I didn’t want to write this because I have no desire to share my before picture with the world. It is a shameful part of my past that I’d prefer to put behind me. However, I think it’s important to be honest about where I started on my fitness quest. When it comes to physical fitness, we all have low points in our lives. When we reach that point, we can either wallow in our misery, or use it as a catalyst for change. I chose the latter.
For most of my adult life, I have always been fit and trim. There were even points when I was ripped—college and the Marines. Things started going downhill after I left active duty service. A combination of a sedentary job that had me jockeying a leather chair for 8-10 hours a day, poor eating habits, the demands of raising a family, and non-access to a gym took their toll on my body. I didn’t check out completely because I still ran 3-4 times each week to keep in shape. However, I did almost no resistance training. My running probably stopped me from ballooning overnight, but the pounds nevertheless accumulated year after year.
The low point came during a family vacation in Jamaica. My wife took some photographs of me shirtless in swimming trunks. I did not recognize the person in the photo. The chiseled physique that I had worked at for years had been completely replaced by a bloated, flabby, undefined mess. In my mind, I had turned into the most pitiful of all creatures: the middle aged dude who’s lost his mojo.
I was not ready to resign the rest of my life to this condition, however. A motivation for change kicked in. I don’t like to let anything kick my ass, including fat. I started to run harder, longer, and further. Two months of this and I was able to shed a few pounds, but nothing truly dramatic.
I’ll be honest and say that I am a workout snob. Having gone through one of the toughest physical conditioning programs in the military (Marine Corps Officer Candidate School), I thought I knew a thing or two about working out. The idea of getting a home fitness product would never have entered my mind. I came of age in the 80’s, and associated “home fitness” with people like Richard Simmons, with his boy-toy shorts and crazy hair, Tony Little, with his spandex tights, helium voice, and ponytail, and Suzanne Summers, with her Thigh Master contraption that promised a firm body if you just squeezed your legs together enough times. To me, these home fitness programs are more useful for comedy than getting into shape.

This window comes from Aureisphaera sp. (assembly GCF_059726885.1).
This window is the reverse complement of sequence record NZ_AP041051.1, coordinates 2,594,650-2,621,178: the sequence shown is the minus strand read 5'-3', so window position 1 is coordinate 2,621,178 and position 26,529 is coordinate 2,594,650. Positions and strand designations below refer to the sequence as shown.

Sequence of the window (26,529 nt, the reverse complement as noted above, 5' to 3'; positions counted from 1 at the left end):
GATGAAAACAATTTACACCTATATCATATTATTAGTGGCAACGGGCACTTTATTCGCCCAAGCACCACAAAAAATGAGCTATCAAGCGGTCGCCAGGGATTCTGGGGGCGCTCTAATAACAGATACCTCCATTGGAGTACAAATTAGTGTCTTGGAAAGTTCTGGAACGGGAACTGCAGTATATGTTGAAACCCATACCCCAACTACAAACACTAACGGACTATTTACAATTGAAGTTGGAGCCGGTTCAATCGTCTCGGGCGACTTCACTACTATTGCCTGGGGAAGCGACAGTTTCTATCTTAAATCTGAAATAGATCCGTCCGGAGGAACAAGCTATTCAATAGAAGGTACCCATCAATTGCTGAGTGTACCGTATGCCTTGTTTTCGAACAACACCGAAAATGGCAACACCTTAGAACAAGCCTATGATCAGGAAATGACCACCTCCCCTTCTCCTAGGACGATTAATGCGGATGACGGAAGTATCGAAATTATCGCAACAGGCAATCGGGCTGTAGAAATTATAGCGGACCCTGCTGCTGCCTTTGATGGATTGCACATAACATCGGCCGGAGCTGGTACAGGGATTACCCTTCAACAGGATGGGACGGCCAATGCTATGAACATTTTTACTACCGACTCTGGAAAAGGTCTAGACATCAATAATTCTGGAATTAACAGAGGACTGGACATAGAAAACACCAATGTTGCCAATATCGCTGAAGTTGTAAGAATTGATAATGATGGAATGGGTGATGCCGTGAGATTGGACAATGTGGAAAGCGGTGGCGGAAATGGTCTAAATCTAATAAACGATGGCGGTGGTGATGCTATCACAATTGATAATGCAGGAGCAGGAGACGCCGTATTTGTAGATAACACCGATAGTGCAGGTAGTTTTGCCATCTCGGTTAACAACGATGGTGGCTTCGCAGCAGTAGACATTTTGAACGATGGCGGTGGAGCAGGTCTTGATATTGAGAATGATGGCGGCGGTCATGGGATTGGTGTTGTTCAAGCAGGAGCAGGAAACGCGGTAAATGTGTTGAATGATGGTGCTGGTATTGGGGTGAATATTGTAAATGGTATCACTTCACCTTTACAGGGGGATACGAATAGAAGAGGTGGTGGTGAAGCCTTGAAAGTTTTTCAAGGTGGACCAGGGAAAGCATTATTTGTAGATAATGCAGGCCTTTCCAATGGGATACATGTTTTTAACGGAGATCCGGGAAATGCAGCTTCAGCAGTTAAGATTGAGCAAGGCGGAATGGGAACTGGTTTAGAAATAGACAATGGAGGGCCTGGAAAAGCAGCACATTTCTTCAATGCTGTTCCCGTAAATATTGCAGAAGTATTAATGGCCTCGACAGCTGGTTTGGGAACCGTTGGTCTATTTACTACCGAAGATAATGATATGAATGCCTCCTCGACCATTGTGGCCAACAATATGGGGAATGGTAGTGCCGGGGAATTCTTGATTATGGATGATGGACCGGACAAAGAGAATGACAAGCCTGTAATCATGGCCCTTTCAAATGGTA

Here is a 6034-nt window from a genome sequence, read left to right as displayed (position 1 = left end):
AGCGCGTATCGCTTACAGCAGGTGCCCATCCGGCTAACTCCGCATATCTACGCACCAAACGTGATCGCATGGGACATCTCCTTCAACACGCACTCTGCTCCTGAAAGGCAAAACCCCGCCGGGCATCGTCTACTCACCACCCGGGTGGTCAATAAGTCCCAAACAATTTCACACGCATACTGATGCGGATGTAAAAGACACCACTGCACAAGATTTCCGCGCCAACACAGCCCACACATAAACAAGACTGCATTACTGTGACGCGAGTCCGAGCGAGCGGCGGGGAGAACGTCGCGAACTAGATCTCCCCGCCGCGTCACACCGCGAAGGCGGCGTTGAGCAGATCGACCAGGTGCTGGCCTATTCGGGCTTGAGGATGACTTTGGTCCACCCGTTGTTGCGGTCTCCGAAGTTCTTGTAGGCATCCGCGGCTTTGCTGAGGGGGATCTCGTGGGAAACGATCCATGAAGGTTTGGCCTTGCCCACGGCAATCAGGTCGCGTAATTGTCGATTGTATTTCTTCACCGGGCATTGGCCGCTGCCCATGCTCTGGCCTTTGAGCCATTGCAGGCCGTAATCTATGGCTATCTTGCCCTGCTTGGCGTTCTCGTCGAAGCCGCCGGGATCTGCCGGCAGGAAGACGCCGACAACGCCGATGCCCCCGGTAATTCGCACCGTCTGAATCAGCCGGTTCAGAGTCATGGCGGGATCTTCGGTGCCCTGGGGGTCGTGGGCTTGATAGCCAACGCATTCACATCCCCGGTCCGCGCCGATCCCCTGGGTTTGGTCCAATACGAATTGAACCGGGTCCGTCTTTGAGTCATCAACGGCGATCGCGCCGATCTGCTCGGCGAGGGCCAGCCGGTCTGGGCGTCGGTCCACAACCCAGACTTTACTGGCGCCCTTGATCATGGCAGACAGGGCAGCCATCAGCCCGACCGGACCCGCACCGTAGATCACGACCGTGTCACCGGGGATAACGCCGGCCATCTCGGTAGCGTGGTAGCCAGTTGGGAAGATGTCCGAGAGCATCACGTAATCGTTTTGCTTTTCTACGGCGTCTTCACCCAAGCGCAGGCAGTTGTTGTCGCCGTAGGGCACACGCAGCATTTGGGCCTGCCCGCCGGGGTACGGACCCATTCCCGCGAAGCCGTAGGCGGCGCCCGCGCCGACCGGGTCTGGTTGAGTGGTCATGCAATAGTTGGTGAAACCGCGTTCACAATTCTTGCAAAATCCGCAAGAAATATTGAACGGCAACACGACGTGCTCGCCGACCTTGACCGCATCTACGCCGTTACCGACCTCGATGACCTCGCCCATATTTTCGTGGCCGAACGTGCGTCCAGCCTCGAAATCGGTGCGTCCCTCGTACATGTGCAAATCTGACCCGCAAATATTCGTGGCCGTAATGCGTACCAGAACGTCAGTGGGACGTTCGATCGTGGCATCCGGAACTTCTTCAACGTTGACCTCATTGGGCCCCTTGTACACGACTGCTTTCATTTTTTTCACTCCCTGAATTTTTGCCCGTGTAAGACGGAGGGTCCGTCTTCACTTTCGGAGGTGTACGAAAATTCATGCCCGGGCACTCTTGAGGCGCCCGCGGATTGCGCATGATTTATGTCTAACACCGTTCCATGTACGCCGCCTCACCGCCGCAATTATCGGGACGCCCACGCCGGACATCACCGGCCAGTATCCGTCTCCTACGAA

One night while watching TV, I caught a P90X commercial. Mesmerized, I watched the whole airing from beginning to end. A few things piqued my interest. First, I was familiar with many of the exercises because I had done them in military training. Good old fashioned calisthenics have been around for a long time because they work. Second, unlike other home fitness programs, P90X promised to be tough—“The most EXTREME workout ever put on DVD.” The commercial was daring me to try. In so many words, it was telling me that it would kick my ass. I’ll give credit to BeachBody’s marketing department because they certainly had their pitch dialed perfectly to a guy like me. I don’t want easy. I want tough. I know for a fact that a ripped physique doesn’t come from pills, potions, or Tinkerbelle training, so I’ll sign on to any program that promises to kick my ass. I couldn’t wait to begin.
The rest is history. I have to be honest and say that P90X is not as hard I expected it to be, but that is beside the point because it delivered the results I wanted. The layers of fat have been banished and will remain that way. In my 40’s, I have the same physique that I had in my 20’s. I got my mojo back.
Best of all, I did it without having to spend a single dime on a gym membership. Everything that I thought limited my ability to stay in great shape became a non-factor. I still struggle with a sedentary job, raising three kids, and a busy schedule, but none of these things will ever serve as an excuse for getting flabby and out of shape again. Through this blog, I’m going to share with you the things that worked for me. I’m not a fitness expert or a nutritionist. I’m just a busy person who decided to make time for fitness. That’s why I entitled this blog “Fitness for Busy Hardbodies.” If you have time to train for Ironman triathlons each season, or you spend more than two hours at the gym each day, you’re probably not my target audience. If you lead a busy life, however, and want to maximize your results in the least amount of time, then join me on this quest to be the fittest and healthiest that you can be.